We would also like to extend a special thank you to the following sponsors who made this year’s Summer Social benefit possible: Corwin Beverage Company, Adco Commercial Printing and Graphics, The Vancouver Clinic, The Vancouver Business Journal, The Columbian, Boeing, Foster and Associates, and Kelly Nolan & Jon Scott.

 Thanks for investing in ywca clark county and in our community. With your support, we are a strong organization with a promising future.

Engaging Teens in Domestic Violence Prevention and Education

Since November 2008, Cecily Griffus, LGBTQ Advocacy Specialist at ywca clark county, has been inspired by the critical outreach she does with area teens.

 The SafeChoice Dating Violence Prevention Program provides presentations focused on raising awareness about domestic violence. These interactive educational sessions cover defining the kinds of violence present in our communities, how to recognize the warning signs of violence in personal relationships, and how to understand and break the cycle of violence. Cecily has made 94 presentations (using the comprehensive curriculum from BreakTheCycle.org) to 17 schools and youth groups, reaching more than 3500 youth.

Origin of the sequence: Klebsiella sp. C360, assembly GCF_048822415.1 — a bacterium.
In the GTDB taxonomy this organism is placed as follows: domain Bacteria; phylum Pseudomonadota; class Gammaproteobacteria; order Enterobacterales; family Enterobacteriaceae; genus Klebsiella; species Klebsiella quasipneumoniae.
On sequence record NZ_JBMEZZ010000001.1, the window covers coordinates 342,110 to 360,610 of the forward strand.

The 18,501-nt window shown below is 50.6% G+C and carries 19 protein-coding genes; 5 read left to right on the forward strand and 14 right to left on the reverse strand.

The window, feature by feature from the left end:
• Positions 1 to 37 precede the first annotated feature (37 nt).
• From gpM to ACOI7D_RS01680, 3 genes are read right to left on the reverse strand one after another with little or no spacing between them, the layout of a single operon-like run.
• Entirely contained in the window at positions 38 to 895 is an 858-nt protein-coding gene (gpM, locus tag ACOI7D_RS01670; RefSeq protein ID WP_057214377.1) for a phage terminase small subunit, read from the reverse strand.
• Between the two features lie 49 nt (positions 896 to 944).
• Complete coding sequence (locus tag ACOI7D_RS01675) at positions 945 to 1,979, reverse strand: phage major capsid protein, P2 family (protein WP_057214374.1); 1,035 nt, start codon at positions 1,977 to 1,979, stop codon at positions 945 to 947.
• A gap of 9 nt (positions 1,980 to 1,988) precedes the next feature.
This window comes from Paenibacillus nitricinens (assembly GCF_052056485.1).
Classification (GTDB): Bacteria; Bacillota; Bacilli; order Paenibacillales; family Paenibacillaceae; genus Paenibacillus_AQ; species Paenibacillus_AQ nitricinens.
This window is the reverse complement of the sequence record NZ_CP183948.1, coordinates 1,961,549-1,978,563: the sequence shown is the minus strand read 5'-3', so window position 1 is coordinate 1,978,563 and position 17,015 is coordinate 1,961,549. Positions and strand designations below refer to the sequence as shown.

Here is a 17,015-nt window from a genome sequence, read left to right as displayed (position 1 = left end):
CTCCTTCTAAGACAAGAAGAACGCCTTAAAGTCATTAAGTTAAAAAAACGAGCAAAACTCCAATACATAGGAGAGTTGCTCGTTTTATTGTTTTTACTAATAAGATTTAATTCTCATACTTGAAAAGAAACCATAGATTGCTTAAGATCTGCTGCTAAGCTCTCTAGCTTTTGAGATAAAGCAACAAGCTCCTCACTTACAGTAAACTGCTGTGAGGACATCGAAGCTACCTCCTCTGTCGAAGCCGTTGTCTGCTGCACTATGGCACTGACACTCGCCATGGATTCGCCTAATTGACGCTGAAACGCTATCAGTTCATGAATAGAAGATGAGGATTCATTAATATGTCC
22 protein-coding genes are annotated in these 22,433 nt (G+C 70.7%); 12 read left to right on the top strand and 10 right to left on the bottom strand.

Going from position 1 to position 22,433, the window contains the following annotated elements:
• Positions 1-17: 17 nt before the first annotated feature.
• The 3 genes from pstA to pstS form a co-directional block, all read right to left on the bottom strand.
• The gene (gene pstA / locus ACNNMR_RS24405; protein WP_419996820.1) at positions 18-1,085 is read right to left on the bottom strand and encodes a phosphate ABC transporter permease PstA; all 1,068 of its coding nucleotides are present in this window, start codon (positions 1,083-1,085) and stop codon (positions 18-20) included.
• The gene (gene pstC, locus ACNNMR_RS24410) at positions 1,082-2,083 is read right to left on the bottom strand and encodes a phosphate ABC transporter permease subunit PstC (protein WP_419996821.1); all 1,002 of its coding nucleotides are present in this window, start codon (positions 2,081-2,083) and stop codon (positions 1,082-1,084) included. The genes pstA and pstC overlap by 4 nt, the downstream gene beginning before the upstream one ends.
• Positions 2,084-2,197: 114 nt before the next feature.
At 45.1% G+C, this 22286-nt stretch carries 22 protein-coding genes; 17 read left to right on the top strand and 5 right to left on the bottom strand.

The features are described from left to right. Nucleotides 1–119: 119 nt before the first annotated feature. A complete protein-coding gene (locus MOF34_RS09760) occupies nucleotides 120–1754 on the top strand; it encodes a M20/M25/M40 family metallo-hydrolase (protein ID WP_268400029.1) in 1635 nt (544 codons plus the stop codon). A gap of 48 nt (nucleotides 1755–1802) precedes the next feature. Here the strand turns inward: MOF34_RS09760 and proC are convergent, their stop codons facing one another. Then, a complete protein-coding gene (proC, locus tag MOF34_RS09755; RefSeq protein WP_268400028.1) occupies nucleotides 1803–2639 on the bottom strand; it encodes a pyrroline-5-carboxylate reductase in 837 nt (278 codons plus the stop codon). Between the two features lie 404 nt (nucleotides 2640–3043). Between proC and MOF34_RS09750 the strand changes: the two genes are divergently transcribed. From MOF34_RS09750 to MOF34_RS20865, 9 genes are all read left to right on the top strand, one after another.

“I love interacting with the kids. They are insightful and honest, and some may have already experienced some form of violence, or want to help those in their circles who are experiencing violence. The program’s goal is to equip them with information and resources so they can help others, and help themselves.”